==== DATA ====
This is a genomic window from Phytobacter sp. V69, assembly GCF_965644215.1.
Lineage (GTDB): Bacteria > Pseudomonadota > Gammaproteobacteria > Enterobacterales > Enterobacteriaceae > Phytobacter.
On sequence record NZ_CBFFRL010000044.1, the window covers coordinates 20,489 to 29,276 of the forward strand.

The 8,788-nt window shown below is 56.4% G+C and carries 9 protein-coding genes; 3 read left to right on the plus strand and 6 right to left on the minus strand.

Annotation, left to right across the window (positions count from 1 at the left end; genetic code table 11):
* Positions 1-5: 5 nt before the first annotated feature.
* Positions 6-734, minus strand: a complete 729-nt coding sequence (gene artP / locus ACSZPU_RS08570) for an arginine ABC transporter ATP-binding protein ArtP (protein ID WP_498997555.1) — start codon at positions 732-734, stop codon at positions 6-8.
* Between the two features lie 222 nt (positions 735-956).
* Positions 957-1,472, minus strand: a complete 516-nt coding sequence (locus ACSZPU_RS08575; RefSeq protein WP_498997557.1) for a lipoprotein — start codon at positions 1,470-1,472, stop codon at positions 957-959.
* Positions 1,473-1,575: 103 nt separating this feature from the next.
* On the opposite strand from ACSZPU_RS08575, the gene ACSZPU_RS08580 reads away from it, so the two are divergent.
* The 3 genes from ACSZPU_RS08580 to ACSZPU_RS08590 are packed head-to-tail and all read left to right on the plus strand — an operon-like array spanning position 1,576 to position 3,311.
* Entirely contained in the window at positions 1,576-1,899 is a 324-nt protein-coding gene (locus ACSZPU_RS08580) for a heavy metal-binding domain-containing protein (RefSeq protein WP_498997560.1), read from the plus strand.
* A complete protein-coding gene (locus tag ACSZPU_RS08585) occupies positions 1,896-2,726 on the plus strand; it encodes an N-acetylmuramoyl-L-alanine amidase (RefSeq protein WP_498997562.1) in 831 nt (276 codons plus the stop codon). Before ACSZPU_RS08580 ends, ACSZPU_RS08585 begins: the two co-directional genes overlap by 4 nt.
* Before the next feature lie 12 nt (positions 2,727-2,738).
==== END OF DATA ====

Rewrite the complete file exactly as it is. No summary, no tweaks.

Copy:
This is a genomic window from Phytobacter sp. V69, assembly GCF_965644215.1.
Lineage (GTDB): Bacteria > Pseudomonadota > Gammaproteobacteria > Enterobacterales > Enterobacteriaceae > Phytobacter.
On sequence record NZ_CBFFRL010000044.1, the window covers coordinates 20,489 to 29,276 of the forward strand.

The 8,788-nt window shown below is 56.4% G+C and carries 9 protein-coding genes; 3 read left to right on the plus strand and 6 right to left on the minus strand.

Annotation, left to right across the window (positions count from 1 at the left end; genetic code table 11):
* Positions 1-5: 5 nt before the first annotated feature.
* Positions 6-734, minus strand: a complete 729-nt coding sequence (gene artP / locus ACSZPU_RS08570) for an arginine ABC transporter ATP-binding protein ArtP (protein ID WP_498997555.1) — start codon at positions 732-734, stop codon at positions 6-8.
* Between the two features lie 222 nt (positions 735-956).
* Positions 957-1,472, minus strand: a complete 516-nt coding sequence (locus ACSZPU_RS08575; RefSeq protein WP_498997557.1) for a lipoprotein — start codon at positions 1,470-1,472, stop codon at positions 957-959.
* Positions 1,473-1,575: 103 nt separating this feature from the next.
* On the opposite strand from ACSZPU_RS08575, the gene ACSZPU_RS08580 reads away from it, so the two are divergent.
* The 3 genes from ACSZPU_RS08580 to ACSZPU_RS08590 are packed head-to-tail and all read left to right on the plus strand — an operon-like array spanning position 1,576 to position 3,311.
* Entirely contained in the window at positions 1,576-1,899 is a 324-nt protein-coding gene (locus ACSZPU_RS08580) for a heavy metal-binding domain-containing protein (RefSeq protein WP_498997560.1), read from the plus strand.
* A complete protein-coding gene (locus tag ACSZPU_RS08585) occupies positions 1,896-2,726 on the plus strand; it encodes an N-acetylmuramoyl-L-alanine amidase (RefSeq protein WP_498997562.1) in 831 nt (276 codons plus the stop codon). Before ACSZPU_RS08580 ends, ACSZPU_RS08585 begins: the two co-directional genes overlap by 4 nt.
* Before the next feature lie 12 nt (positions 2,727-2,738).